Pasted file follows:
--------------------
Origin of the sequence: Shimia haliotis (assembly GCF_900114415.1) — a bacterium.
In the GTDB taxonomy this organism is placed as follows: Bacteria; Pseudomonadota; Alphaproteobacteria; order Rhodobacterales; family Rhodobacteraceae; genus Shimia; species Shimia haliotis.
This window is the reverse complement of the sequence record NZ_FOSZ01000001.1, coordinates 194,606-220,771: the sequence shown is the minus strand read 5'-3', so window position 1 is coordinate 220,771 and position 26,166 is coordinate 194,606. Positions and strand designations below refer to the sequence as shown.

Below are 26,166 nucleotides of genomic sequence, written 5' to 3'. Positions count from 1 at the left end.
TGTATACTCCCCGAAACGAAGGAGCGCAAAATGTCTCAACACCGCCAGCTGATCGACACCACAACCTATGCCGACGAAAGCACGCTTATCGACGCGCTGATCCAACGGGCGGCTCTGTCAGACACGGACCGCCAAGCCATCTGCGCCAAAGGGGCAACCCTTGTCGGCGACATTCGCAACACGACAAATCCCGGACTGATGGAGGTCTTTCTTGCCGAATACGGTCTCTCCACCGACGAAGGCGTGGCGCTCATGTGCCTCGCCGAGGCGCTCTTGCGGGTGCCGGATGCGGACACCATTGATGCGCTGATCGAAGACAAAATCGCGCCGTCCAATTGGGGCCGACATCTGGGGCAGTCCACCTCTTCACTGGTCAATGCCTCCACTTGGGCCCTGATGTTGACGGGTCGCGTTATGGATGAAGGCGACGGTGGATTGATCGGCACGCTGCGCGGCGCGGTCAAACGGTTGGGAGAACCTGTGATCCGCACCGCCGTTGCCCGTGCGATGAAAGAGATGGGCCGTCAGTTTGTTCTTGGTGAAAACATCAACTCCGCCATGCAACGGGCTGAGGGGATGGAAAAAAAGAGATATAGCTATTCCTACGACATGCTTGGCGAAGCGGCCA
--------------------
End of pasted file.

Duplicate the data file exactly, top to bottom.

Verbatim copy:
Origin of the sequence: Shimia haliotis (assembly GCF_900114415.1) — a bacterium.
In the GTDB taxonomy this organism is placed as follows: Bacteria; Pseudomonadota; Alphaproteobacteria; order Rhodobacterales; family Rhodobacteraceae; genus Shimia; species Shimia haliotis.
This window is the reverse complement of the sequence record NZ_FOSZ01000001.1, coordinates 194,606-220,771: the sequence shown is the minus strand read 5'-3', so window position 1 is coordinate 220,771 and position 26,166 is coordinate 194,606. Positions and strand designations below refer to the sequence as shown.

Below are 26,166 nucleotides of genomic sequence, written 5' to 3'. Positions count from 1 at the left end.
TGTATACTCCCCGAAACGAAGGAGCGCAAAATGTCTCAACACCGCCAGCTGATCGACACCACAACCTATGCCGACGAAAGCACGCTTATCGACGCGCTGATCCAACGGGCGGCTCTGTCAGACACGGACCGCCAAGCCATCTGCGCCAAAGGGGCAACCCTTGTCGGCGACATTCGCAACACGACAAATCCCGGACTGATGGAGGTCTTTCTTGCCGAATACGGTCTCTCCACCGACGAAGGCGTGGCGCTCATGTGCCTCGCCGAGGCGCTCTTGCGGGTGCCGGATGCGGACACCATTGATGCGCTGATCGAAGACAAAATCGCGCCGTCCAATTGGGGCCGACATCTGGGGCAGTCCACCTCTTCACTGGTCAATGCCTCCACTTGGGCCCTGATGTTGACGGGTCGCGTTATGGATGAAGGCGACGGTGGATTGATCGGCACGCTGCGCGGCGCGGTCAAACGGTTGGGAGAACCTGTGATCCGCACCGCCGTTGCCCGTGCGATGAAAGAGATGGGCCGTCAGTTTGTTCTTGGTGAAAACATCAACTCCGCCATGCAACGGGCTGAGGGGATGGAAAAAAAGAGATATAGCTATTCCTACGACATGCTTGGCGAAGCGGCCA